Beyond the Bauhaus [electronic resource] : cultural modernity in Breslau, 1918-33 / Deborah Ascher Barnstone.

Barnstone, Deborah Ascher.
Ann Arbor : University of Michigan Press, [2016]
Social history, popular culture, and politics in Germany.
Social history, popular culture, and politics in Germany
1 online resource
Modernism (Aesthetics) -- Poland -- Wrocław -- History -- 20th century.
Arts, German -- Poland -- Wrocław -- History -- 20th century.
City and town life -- Poland -- Wrocław -- History -- 20th century.
Wrocław (Poland) -- Civilization -- 20th century.
Wrocław (Poland) -- Intellectual life -- 20th century.
Germany -- Intellectual life -- 20th century.
Germany -- History -- 1918-1933.
Electronic books.
"The Breslau arts scene during the Weimar period was one of the most vibrant in all of Germany, yet it has disappeared from memory and historiography. Breslau was a key center for innovative artistic production during the Weimar Republic; recovery of its history will shed new light on German cultural dynamics in the 1920s. Such a study has art historical significance because of the incredible extent of innovation that occurred in almost every intellectual field, advances that formed the basis for aesthetic modernism internationally and continue to affect the course of visual art and architecture today. Architecture education, just one example in many, is still largely based on a combination of the Bauhaus model from the 1920s and the model developed at the Breslau Academy of Fine and Applied Art. The exploratory attitude encouraged in Weimar era arts endeavors, as opposed to the conformism of academic art, is still a core value promoted in contemporary art and architecture circles. Given the long-lasting influence of Weimar culture on modernism one would expect to find a spate of studies examining every aspect of its cultural production, but this is not the case. Recent scholarship is almost exclusively focused on Berlin and the Dessau Bauhaus. Although both interests are understandable, the creative explosion was not confined to these cities but was part of a larger cultural ethos that extended into many of the smaller regional centers. The Expressionist associations the Blaue Reiter in Munich and Brücke in Dresden are two well-known examples. Equally, innovation was not confined to a few monumental projects like the Stuttgart Weissenhofsiedlung but part of a broader national cultural ethos. The dispersion of modernism occurred partly because of the political history of Germany as a loosely joined confederation of small city states and principalities that had strong individual cultural identities before unification in 1871 but also because of the German propensity to value and take intense pride in the Heimat, understood both as the hometown and the region. Heimatliebe translated into generous support for cultural institutions in outlying cities. Host to a roster of internationally acclaimed artists and architects, major collectors, arts organizations, museums, presses, galleries, and one of the premier German arts academies of the day, Breslau boasted a thriving modern arts scene until 1933 when the Nazis began their assault on so-called 'degenerate' art. This book charts the cultural production of Breslau-based artists, architects, art collectors, urban designers, and arts educators, who were especially interesting because they operated in the space between the margins of Weimar-era cultural debates. Rather than accepting the radical position of the German avant-garde or the reactionary position of German conservatives, many Breslauers sought a middle ground. It is the first book in English to address this history and presents the history in a manner unique to any studies currently on the market. Beyond the Bauhaus explores the polyvalent and contradictory nature of cultural production in Breslau in order to expand the cultural and geographic scope of Weimar history; the book asserts a reciprocal dimension to the relationship between regional culture and national culture, between centers like Breslau and the capital Berlin. With major international figures like the painters Otto Mueller and Oskar Moll, architects Hans Scharoun and Adolf Rading, urban planners Max Berg and Ernst May, collectors Ismar Littmann and Max Silberberg, and an art academy that by 1929 was considered the best in Germany, Breslau clearly had significance to narratives of Weimar cultural production. Beyond the Bauhaus contributes the history of German culture during the Weimar Republic. It belongs alongside histories of art, architecture, urban design, exhibition, collecting, and culture; histories of the Bauhaus; histories of arts education more broadly; and German history. The readership would include those interested in German history; German art, architecture, urban design, planning, collecting, and exhibition history; in the avant-garde; the development of arts academies and arts pedagogy; and the history of Breslau and Silesia"--From Google Books.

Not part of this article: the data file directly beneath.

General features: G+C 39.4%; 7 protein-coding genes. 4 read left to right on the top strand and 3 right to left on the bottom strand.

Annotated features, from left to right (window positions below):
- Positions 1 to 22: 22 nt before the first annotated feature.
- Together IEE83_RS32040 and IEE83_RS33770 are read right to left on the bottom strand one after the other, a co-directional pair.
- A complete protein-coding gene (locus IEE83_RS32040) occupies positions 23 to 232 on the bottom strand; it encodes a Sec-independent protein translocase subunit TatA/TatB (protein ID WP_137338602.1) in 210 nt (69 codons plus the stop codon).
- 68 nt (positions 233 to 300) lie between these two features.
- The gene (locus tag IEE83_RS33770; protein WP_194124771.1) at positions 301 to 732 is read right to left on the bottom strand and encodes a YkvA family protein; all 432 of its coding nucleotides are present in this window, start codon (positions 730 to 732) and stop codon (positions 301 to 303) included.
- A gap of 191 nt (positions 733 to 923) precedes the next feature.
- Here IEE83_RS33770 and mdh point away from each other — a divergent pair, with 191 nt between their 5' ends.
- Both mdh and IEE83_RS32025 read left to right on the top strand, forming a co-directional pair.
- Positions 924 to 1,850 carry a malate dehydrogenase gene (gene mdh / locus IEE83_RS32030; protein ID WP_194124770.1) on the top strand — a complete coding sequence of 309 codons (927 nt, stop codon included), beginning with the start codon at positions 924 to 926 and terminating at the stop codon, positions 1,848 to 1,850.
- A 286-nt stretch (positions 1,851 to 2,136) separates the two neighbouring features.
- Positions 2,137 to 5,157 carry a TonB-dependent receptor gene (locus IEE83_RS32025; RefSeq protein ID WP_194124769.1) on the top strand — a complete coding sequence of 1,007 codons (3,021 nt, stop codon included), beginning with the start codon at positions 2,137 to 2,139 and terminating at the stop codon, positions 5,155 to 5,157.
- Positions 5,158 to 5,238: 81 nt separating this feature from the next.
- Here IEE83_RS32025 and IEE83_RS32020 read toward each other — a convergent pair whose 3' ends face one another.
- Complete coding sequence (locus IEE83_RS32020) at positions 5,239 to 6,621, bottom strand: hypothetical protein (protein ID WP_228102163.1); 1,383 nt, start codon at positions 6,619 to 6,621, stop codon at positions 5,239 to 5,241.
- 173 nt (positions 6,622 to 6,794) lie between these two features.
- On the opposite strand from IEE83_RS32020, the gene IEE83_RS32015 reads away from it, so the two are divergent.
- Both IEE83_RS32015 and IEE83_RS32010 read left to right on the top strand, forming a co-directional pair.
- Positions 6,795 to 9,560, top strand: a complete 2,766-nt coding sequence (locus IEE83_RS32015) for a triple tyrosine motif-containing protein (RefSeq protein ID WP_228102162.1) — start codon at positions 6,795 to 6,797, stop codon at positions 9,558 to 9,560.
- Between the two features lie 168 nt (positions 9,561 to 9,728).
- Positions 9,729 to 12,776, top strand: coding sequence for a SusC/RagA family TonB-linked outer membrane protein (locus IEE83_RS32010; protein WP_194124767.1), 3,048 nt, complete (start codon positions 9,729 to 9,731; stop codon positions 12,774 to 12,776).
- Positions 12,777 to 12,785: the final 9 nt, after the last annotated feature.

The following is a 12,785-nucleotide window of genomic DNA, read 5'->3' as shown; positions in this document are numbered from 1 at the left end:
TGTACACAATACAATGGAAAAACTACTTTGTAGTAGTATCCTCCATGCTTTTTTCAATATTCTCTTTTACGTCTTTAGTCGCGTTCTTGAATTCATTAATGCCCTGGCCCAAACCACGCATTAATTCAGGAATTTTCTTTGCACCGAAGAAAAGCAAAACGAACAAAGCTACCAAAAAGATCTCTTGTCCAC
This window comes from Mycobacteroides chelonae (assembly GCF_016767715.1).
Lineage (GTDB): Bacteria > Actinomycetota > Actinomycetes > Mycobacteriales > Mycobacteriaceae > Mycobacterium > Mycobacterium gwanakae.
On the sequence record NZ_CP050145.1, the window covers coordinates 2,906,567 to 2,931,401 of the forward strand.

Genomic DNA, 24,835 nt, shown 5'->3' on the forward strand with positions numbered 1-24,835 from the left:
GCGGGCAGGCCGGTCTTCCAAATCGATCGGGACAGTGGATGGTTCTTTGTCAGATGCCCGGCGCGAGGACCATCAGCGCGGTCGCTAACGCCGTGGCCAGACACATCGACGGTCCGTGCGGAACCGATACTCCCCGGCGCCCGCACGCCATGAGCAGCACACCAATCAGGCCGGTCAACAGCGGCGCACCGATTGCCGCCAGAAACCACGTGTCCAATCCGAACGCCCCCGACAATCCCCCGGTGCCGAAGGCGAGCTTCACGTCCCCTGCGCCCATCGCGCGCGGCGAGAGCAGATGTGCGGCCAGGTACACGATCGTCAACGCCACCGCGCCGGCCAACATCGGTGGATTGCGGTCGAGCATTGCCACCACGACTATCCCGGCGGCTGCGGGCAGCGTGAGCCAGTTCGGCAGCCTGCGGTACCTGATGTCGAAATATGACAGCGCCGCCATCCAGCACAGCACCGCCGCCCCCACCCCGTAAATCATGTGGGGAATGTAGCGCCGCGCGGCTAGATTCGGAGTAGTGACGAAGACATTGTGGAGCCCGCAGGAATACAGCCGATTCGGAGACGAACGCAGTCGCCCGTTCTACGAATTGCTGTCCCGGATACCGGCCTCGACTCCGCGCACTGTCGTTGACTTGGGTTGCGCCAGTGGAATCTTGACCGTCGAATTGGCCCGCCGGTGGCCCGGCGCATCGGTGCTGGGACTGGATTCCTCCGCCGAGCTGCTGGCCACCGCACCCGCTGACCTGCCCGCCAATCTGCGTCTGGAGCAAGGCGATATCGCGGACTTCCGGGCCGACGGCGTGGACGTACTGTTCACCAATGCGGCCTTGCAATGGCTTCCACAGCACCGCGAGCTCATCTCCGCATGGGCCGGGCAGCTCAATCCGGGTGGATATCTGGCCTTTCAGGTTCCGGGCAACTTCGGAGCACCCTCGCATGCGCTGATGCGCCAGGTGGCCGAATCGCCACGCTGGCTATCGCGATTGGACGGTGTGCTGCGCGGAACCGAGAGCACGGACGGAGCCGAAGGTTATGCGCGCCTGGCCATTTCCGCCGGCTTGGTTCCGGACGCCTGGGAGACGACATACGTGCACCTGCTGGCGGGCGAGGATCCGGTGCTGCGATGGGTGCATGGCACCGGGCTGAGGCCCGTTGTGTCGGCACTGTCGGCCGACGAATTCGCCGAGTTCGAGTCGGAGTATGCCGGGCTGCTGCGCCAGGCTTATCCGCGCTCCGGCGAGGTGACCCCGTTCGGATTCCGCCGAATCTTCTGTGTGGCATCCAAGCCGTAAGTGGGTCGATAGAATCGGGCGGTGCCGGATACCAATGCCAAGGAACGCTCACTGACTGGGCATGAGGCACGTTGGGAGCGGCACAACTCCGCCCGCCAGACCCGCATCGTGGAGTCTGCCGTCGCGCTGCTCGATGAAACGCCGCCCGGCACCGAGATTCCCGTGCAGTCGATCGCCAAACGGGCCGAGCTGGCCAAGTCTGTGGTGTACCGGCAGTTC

Introduction: Breslau and the culture of the Weimar Republic
Tradition and modernity : urban planning in Breslau
Another way to understand modernism : Breslau Wohnung und Werkbund Ausstellung, 1929
The Breslau Academy of Fine and Applied Arts
Dissemination of taste : Breslau collectors, arts associations, and museums
Between idealism and realism : architecture in Breslau
A nonideological modernism : Breslau artists in the 1920s
Includes bibliographical references (pages 237-244) and index.
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Michigan Publishing (University of Michigan) publisher.
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